Oil Tax Popular in Bay Area
BERKELEY - Many Bay Area voters seem to be supporting Proposition 87, but with an hour until polls close across the state, the initiative’s fate remains uncertain.
In a Field poll released last Thursday, the No side held a slight lead of 44 percent over the Yes side’s 40 percent. The poll signaled a continued decline in support for the proposition since July. The poll had a margin of error of +/- 3.5 percent.
“87 will hopefully result in making sure that California—and by extension, hopefully, the United States—can move toward new energy sources that are more sustainable and have a less harmful impact on the environment,” said Ali Saidi, 32, of Richmond.
Proposition 87 would establish a tax on oil pumped in California. The revenues from this tax would be used to fund companies and programs that are developing alternative fuels and efficient technologies. The goal of its authors is to reduce California fuel consumption by 25 percent by 2017.
The tax would remain in effect until it raises $4 billion.
“We’ve got to put the economy in a different direction,” said Eileen Harrington, 44, of Berkeley, who also voted for the proposition.
But both Saidi and Harrington expressed reservations about the state authority the proposition establishes to distribute the tax revenues.
They hoped that the state would put some controls or regulations on the authority. As for now, “we need to move forward,” said Harrington.
The lack of clear oversight has been a point of contention for opponents of the measure.
“Where is the money going?” asked Tim Nickel, 27, of San Francisco who voted against the proposition.
While Nickel supports research in alternative fuels and reducing the consumption of foreign oil, he said he couldn’t see “putting this money in the hands of a government bureaucracy as the most efficient way to do it.”
David Reyes, 18, of Hercules voted for the proposition, but also thinks that gas prices will increase if Prop 87 passes, though he doesn’t think any increase will be significant.
Opponents claim that the tax will reduce state oil production, leading to increased foreign imports and higher gas prices. Supporters dispute this contention and point out that the initiative is specifically designed to prevent oil companies from passing the tax on to consumers. In addition, oil prices are determined by the world market, not by California production, said Severin Borenstein, the director of the University of California Energy Institute, who is not affiliated with either side of the proposition.
Nickel also expected prices to rise due to the tax, and that was a significant reason for his opposition.
“I would much rather see incentives given to entrepreneurs, given to companies, for investing in and profiting from cleaner renewable and non-fossil-fuel-based forms of energy,” Nickel added.
The proposition will also reduce funding for schools and public safety, opponents claim.
The current taxes on oil now go into the state’s General Fund, where they can be used for a variety of purposes. Proposition 87 would mandate that all oil taxes go into a special fund that can only be used to promote alternative energy. The California Legislative Analyst’s Office says any losses would probably not exceed a few million dollars for local property taxes, $10 million in state income taxes, and $15 million in state oil revenues. Supporters contend that this money is necessary to put muscle behind California’s global warming laws.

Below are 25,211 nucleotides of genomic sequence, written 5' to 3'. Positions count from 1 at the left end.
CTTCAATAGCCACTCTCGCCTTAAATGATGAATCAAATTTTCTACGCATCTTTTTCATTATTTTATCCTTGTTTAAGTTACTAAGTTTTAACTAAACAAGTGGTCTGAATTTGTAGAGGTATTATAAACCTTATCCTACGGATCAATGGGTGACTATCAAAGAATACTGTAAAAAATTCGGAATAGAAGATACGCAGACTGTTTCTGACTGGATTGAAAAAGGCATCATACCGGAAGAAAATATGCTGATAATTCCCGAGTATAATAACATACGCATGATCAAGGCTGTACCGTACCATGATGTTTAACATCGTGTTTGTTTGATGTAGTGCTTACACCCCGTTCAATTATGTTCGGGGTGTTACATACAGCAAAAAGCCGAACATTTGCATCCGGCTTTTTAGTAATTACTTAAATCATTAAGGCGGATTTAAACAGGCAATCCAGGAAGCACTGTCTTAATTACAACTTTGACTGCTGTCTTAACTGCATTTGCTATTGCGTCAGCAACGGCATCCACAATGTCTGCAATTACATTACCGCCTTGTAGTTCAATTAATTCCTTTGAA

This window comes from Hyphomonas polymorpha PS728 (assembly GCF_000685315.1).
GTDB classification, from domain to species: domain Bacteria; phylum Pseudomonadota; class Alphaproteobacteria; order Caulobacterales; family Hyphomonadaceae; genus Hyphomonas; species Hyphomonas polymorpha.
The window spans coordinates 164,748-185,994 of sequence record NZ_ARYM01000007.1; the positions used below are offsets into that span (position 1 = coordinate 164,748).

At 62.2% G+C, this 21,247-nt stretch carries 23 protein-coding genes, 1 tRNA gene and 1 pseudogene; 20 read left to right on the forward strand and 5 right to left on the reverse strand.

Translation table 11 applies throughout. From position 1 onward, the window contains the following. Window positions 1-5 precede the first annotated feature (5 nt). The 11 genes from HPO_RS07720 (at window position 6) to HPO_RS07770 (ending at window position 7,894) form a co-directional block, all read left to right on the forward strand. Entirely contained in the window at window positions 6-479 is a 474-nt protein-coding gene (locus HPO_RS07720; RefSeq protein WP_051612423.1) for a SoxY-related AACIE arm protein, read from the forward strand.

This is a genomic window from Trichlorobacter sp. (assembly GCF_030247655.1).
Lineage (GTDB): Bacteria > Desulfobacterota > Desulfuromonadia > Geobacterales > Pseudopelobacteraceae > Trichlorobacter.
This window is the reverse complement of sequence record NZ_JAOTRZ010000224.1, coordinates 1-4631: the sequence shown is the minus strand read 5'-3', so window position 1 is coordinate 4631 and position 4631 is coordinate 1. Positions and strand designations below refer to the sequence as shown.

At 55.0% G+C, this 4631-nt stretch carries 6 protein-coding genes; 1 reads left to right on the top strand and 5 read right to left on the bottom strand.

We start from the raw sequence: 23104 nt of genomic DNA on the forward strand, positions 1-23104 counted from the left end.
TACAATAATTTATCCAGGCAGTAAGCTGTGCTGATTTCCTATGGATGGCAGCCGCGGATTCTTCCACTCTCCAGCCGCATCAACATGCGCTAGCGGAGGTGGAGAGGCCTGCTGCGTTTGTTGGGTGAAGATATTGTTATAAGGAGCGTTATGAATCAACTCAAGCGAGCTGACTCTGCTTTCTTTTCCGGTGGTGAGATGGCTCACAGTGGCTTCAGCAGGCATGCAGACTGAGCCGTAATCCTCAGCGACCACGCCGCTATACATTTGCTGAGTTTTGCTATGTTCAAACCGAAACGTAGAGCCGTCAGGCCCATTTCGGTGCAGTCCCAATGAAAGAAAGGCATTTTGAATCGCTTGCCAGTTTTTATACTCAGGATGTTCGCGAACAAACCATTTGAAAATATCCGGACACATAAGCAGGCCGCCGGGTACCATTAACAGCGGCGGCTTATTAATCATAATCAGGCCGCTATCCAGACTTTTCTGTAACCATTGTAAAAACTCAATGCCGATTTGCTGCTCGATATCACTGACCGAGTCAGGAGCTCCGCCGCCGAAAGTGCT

The Yes on 87 campaign’s supporters include environmentalists, venture capitalists, the American Lung Association of California, well-known Hollywood figures, and prominent Democrats like Bill Clinton and Al Gore.
The coalition opposed to Prop 87 includes oil companies, the California Chamber of Commerce, several education administrators, and firefighter and police groups.
More than $155 million have been raised by both sides of Prop 87, making it the most expensive proposition race in California history. Chevron and Aera Energy have provided most of the No on 87 campaign’s funding, with $71 million of $95 million total, while the Hollywood producer Stephen Bing has provided the bulk of Yes on 87 campaign’s $61 million by donating $50 million of his own money.
All that money has resulted in a barrage of advertisements by both sides. But those ads did not seem to influence how most voters interviewed decided to vote.
Jack Quinlan, 27, of Encinitas in northern San Diego County, didn’t care about the issue until he heard a radio ad against Prop 87 in which a voice said that the proposition “just
doesn’t make sense.” Hearing a claim like that “screams ignorance to me,” he said, “and it screams the self-righteousness that comes with oversimplification.”
“That anti-87 ad really turned me off,” he added. “That really made me curious about Prop 87.”
As a result, he found the tax on oil producers to be particularly appealing. “I am far less about alternative fuels than I am about the fair regulation of petroleum prices.”
Becca MacLaren contributed to this report.